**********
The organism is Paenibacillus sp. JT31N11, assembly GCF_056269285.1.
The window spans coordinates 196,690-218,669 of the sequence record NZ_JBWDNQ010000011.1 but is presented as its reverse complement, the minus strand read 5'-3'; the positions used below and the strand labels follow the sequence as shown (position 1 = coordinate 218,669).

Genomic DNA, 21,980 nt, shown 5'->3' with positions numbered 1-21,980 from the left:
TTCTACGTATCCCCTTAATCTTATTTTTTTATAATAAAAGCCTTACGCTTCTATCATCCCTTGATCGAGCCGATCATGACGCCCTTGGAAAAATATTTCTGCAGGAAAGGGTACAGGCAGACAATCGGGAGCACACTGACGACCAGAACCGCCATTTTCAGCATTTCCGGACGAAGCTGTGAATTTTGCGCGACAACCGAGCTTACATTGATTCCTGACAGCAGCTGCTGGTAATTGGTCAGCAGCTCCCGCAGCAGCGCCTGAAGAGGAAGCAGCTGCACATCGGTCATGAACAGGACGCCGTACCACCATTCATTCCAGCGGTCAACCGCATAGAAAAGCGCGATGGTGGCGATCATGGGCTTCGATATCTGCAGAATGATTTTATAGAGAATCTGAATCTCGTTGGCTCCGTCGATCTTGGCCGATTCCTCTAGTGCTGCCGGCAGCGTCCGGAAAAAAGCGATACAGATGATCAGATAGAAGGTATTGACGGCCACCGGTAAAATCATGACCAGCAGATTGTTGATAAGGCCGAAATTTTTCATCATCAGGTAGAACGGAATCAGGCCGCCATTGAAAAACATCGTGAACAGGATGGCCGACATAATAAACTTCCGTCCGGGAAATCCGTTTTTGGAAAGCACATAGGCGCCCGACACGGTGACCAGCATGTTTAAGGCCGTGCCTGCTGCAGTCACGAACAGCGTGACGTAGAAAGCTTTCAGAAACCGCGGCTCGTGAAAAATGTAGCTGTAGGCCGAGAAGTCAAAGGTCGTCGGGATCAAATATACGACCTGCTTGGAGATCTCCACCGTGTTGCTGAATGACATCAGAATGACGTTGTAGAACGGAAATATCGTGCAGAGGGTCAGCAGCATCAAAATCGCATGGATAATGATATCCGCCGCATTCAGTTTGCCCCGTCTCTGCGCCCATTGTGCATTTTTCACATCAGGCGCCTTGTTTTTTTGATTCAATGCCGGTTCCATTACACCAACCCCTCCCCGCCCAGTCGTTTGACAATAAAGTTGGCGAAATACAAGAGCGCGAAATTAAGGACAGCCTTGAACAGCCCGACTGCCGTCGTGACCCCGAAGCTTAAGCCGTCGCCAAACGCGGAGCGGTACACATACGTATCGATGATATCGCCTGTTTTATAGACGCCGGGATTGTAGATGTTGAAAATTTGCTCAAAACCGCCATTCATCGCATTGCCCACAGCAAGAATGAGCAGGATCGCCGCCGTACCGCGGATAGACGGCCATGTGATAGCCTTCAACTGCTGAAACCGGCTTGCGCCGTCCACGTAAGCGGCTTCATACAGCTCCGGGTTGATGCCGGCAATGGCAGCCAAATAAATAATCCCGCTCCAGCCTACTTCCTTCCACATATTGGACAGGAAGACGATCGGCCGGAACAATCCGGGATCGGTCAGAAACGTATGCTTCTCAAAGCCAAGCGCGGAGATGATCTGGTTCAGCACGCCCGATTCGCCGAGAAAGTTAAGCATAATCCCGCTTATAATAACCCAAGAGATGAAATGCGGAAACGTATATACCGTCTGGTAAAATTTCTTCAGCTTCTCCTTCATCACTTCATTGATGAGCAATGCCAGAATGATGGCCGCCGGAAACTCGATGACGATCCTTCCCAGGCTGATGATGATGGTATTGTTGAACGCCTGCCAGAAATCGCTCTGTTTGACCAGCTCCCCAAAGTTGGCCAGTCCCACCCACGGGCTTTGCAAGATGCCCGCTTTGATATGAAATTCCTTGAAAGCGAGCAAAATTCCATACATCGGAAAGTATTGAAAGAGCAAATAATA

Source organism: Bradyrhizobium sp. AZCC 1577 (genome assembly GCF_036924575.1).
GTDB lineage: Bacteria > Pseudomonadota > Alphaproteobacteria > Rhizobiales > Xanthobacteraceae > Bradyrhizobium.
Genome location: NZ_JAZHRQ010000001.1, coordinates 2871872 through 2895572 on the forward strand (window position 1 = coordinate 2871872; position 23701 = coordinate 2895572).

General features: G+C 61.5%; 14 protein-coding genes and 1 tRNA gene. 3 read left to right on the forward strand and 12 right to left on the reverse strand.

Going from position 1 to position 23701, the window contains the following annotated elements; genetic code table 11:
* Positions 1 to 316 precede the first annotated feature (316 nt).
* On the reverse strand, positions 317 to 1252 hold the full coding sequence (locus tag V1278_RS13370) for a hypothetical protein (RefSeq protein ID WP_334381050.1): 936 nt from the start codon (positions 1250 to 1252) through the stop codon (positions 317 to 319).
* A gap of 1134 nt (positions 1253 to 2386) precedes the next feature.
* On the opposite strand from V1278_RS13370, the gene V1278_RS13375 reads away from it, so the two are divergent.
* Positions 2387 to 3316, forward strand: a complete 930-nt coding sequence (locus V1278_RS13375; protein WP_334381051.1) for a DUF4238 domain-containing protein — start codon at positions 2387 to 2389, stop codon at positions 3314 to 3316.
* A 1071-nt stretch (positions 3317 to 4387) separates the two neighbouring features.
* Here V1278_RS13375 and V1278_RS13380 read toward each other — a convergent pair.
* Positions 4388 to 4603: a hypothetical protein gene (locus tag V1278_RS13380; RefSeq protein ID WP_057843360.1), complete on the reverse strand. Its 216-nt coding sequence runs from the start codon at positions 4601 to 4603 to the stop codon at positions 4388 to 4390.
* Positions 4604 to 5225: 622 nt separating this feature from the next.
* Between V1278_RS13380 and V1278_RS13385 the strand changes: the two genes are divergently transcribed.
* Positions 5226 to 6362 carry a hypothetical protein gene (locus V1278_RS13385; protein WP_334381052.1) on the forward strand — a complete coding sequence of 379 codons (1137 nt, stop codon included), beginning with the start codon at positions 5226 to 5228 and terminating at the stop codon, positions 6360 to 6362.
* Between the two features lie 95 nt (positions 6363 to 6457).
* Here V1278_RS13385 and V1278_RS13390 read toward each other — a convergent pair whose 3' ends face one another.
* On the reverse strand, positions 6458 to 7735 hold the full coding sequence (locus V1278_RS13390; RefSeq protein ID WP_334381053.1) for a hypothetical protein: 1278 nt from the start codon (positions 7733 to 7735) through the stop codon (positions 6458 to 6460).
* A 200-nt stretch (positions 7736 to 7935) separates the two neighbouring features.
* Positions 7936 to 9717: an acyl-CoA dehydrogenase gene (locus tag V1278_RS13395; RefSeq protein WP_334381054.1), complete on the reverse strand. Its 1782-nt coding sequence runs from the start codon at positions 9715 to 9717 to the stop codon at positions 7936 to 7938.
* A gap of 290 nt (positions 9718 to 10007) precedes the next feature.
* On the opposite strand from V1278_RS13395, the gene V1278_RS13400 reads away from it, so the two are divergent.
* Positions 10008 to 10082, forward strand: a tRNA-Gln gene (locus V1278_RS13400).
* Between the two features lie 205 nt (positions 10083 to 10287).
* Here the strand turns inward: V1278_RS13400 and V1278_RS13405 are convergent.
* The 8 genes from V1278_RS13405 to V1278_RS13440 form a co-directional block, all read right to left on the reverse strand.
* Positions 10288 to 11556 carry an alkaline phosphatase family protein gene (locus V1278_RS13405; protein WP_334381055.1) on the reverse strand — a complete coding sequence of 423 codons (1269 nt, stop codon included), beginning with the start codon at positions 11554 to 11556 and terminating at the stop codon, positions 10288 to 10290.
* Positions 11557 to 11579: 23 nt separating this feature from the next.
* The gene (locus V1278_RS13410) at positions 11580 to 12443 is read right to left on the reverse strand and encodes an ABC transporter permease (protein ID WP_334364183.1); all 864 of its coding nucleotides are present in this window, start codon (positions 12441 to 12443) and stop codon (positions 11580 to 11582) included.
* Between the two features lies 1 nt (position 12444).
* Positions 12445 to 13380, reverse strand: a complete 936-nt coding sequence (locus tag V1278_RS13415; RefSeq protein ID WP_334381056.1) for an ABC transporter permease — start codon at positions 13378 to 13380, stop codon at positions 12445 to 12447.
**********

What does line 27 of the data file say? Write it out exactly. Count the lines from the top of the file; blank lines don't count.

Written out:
* On the opposite strand from V1278_RS13395, the gene V1278_RS13400 reads away from it, so the two are divergent.